Why Build a Data-Driven Culture?
FEBRUARY 10, 2020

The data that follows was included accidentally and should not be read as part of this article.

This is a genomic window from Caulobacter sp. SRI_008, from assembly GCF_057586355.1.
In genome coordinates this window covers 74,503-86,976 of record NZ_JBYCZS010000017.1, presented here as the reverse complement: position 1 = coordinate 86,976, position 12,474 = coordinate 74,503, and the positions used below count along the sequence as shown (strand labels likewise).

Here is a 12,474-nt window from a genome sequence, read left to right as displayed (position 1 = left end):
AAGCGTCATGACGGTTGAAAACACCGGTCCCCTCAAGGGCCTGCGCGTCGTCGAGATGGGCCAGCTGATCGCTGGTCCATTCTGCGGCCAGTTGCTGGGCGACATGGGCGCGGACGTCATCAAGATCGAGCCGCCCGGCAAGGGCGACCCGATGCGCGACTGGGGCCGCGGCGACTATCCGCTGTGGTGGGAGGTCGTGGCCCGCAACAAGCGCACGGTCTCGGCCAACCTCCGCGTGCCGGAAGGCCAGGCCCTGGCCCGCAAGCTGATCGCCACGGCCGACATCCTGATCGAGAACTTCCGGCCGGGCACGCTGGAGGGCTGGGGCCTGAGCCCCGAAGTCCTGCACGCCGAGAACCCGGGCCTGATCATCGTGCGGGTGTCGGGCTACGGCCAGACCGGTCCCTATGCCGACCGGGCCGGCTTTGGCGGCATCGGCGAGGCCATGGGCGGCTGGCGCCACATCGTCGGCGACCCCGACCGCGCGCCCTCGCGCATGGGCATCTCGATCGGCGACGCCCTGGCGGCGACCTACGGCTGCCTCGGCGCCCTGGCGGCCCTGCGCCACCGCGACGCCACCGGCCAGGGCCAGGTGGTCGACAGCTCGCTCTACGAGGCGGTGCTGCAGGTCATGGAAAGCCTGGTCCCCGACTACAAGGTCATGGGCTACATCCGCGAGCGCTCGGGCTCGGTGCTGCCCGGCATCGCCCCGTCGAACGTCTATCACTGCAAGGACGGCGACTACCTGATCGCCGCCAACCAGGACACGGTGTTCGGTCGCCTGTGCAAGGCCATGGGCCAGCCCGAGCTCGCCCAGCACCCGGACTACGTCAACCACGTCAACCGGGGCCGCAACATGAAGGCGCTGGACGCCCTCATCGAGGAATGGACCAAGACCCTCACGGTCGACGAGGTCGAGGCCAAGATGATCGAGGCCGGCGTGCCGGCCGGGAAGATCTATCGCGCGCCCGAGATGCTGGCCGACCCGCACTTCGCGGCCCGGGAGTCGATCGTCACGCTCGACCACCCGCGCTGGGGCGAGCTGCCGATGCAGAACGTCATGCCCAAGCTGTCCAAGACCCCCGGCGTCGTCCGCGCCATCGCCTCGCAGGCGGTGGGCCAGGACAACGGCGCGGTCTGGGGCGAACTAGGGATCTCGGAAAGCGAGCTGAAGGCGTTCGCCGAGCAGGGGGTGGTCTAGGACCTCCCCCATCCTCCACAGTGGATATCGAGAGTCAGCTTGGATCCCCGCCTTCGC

In our book Data Fluency , we describe the four pillars of a “data fluent” organization: Data Consumers — the people who use data products to make better decisions; Data Authors — the people who create data products to influence and inform decisions; Data Ecosystem — the set of tools, processes, and capabilities to create effective data products; Data Culture — the norms, expectations, and leadership that encourage a data-driven organization. Of these pillars, perhaps the most foundational and critical is the data culture. Research suggests that many organizations struggle to create this data culture and a healthy data culture is tied to overall performance. What does the data say? A recent article from the MIT Sloan Review (authored in part by Thomas ‘Competing on Analytics’ Davenport) summarizes survey results showing that many organizations lack an adequate data culture. Among the key data points: Only 37% of those surveyed said they would describe their organizations as either “analytical companies” or “analytical competitors.” 67% percent of those surveyed (all senior managers or higher) said they are not comfortable accessing or using data from their tools and resources. At Juice, we’ve been saying for over a decade that analytics is a social problem, not a technology problem. Another survey from NewVantage Partners underscores this point: Only 7.5% of executives cite technology as the challenge to their data objectives; 93% of respondents identify people and process issues as the obstacle. But why is it so important to build a culture that supports and encourages data-driven decisions? The MIT Sloan research shows that companies with strong analytical cultures perform better: Among the 37% of companies in the survey with the strongest analytical cultures, 48% significantly exceeded their business goals in the past 12 months. In the 63% of companies that do not have as strong an analytics culture, only 22% significantly exceeded their business goals. Where to next? If a data culture was something you could purchase, the companies answering these surveys would have done so. Most large organizations are investing heavily in data science, AI, data infrastructure, master data management, and analytical tools ( we can save you money there ). Culture isn’t the result of a budget line item; it comes from top-level leadership and a long-time persistence. Here are a few of the places to start. • Executive support. From the board and CEO to leaders in HR and marketing, top-level commitment to data-driven decisions will set organizational expectations and provide the necessary resource commitments. • Modeling behavior. Actions speak louder than words. When leaders throughout the organization show data-driven behavior, like incorporating key metrics into status meetings or championing a new dashboard, everyone will get the message. • Building habits. Changing behaviors is hard for anyone. It requires a lot of enabling factors including culture, convenience, confidence, and visible impact. Putting these elements in place for your organization is the hard work required to create new habits of thinking. Ask us about our new workshop to kick-start your data communication skills and plan a path forward toward a data-driven culture. Data-Driven Decisions Research